Washington, May 3: The Operation Kill Osama ended with the coded message GERONIMO-E KIA, "Geronimo" was the mission, "E" stood for enemy and "KIA" meant killed in action.
Bin Laden's code name was “Geronimo”
The first indication for President Obama that Osama bin Laden had been killed came when a Navy SEAL sent back the coded message to Washington that said simply, "Geronimo-E KIA."
Geronimo was the code name for the operation that sent two teams of 12 SEALS zooming by Blackhawk helicopters to a walled compound in Abbotabad, Pakistan, on Sunday to kill or capture the most wanted man in the world.
Anxious White House officials weren't positive that they would find bin Laden in the fortress-like complex, that he might leave while the SEALS were en route.
The first encouraging word came at the beginning of the raid when the SEALS recognized the man who had eluded a U.S. manhunt for a decade.
They sent back the message, "Geronimo."
After a 40-minute search of the compound, punctuated by firefights, bin Laden was dead, and the cryptic "Geronimo-E KIA" code sent relief through the White House. E stood for enemy and KIA for killed in action.
As information from the operation targeting Osama bin Laden flowed into the Situation Room on Sunday afternoon, President Obama exclaimed "We got him," based on what he was hearing and seeing, according to a senior administration official.
Bin Laden was shot twice, once in the head and once in the chest, a senior administration official told ABC News.
The SEALS words, however, were not sufficient proof that the mastermind of the 9/11 terror attacks was finally dead. As the evidence piled up -- verbal ID, face recognition analysis and DNA matches -- the White House debate continued. Obama ended the discussion with a terse, "We got him."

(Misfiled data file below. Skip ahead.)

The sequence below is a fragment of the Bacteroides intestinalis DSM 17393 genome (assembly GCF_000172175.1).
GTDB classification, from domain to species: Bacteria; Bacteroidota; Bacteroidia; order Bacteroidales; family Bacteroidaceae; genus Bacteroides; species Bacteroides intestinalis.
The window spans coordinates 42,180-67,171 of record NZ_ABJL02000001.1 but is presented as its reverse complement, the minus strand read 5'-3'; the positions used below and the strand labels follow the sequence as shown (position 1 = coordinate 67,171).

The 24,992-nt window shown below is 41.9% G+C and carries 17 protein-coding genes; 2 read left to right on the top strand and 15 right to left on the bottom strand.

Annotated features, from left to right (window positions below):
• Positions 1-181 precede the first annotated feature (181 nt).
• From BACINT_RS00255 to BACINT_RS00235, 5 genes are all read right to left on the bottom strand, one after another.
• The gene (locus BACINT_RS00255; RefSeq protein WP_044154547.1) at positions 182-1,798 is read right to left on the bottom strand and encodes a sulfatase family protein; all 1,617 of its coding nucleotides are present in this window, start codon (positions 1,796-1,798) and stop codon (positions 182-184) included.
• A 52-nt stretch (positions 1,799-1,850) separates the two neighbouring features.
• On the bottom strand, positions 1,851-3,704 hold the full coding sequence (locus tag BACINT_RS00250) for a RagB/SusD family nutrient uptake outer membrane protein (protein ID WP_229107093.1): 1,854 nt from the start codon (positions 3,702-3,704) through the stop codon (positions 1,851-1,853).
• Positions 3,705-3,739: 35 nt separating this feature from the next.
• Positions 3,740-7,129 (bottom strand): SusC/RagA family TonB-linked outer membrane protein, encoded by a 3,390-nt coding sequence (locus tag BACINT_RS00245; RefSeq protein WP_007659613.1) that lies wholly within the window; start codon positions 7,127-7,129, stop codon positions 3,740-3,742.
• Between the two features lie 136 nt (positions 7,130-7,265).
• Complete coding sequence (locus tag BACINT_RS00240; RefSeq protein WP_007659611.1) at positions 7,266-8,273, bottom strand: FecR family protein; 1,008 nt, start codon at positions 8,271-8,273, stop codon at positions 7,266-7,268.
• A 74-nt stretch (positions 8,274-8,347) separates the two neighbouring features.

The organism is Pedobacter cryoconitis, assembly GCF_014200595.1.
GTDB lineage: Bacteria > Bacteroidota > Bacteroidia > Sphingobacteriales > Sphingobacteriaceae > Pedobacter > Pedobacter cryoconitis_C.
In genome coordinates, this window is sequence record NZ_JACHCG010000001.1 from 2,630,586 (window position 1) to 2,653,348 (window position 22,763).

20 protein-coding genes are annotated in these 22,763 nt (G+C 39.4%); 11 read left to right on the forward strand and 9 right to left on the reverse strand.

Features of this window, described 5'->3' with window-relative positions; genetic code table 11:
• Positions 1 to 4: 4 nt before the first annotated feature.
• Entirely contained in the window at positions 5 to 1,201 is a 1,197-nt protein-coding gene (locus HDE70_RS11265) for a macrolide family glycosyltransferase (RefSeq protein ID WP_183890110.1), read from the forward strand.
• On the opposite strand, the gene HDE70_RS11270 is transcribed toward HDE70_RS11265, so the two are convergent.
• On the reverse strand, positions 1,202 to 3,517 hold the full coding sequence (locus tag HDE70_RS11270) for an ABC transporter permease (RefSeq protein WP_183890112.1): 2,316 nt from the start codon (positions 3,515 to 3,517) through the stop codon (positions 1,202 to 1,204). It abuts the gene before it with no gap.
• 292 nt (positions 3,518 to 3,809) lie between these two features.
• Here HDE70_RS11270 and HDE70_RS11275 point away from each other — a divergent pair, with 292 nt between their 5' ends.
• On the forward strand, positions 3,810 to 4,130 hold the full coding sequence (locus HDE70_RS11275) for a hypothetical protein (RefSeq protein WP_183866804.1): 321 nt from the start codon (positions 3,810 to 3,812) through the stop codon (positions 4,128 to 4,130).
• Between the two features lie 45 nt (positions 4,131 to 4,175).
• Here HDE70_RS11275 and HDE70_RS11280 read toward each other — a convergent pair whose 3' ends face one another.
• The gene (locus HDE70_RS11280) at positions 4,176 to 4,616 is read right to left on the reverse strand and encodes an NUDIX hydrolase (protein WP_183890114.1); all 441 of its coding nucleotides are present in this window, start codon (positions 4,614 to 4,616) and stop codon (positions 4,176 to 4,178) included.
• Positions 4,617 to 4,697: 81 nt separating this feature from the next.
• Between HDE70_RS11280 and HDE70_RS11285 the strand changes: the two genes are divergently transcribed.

White House senior officials were still sorting through the details today of the dramatic U.S. raid on bin Laden in Pakistan.
Counterterrorism chief John Brennan told reporters that while bin Laden had vowed to go down fighting, in his last moments alive the master terrorist hid behind a woman.
The woman who bin Laden tried to use as a human shield was killed in the U.S. raid, Brennan said. Whether she shielded him willingly is not known.
Brennan said the woman was one of bin Laden's wives, but defense officials said it wasn't clear whether the woman was a bin Laden wife.
The force that swooped down on the world's most wanted terrorist has been identified as SEAL Team Six of the "Naval Special Warfare Development Group."
Brennan, a senior advisor on homeland security, said they were trying to "accomplish the mission safely and securely" for those involved and were not going to give bin Laden a chance to fire back on U.S. forces.
"He was engaged, and he was killed in the process," Brennan said. "If we had the opportunity to take him alive we would have done that."
Brennan called this operation a "defining moment" in war against terrorist groups where they "decapitated the head of the snake."
The three to four hours Sunday night when operation was ongoing, Brennan described as "one of the most anxiety-filled times" and that "minutes passed like days."
Brennan acknowledged that there were some who didn't think the president should have pulled the trigger on the operation to go after bin Laden, who believed it was too risky, it was not guaranteed that bin Laden was there or had concerns that the mission would not succeed.
Administration officials are now trying to decide whether to release photos of bin Laden's corpse. Releasing the photos would prove that the terror leader is dead, but some officials fear the gruesome nature of the pictures could fan anti-American sentiment.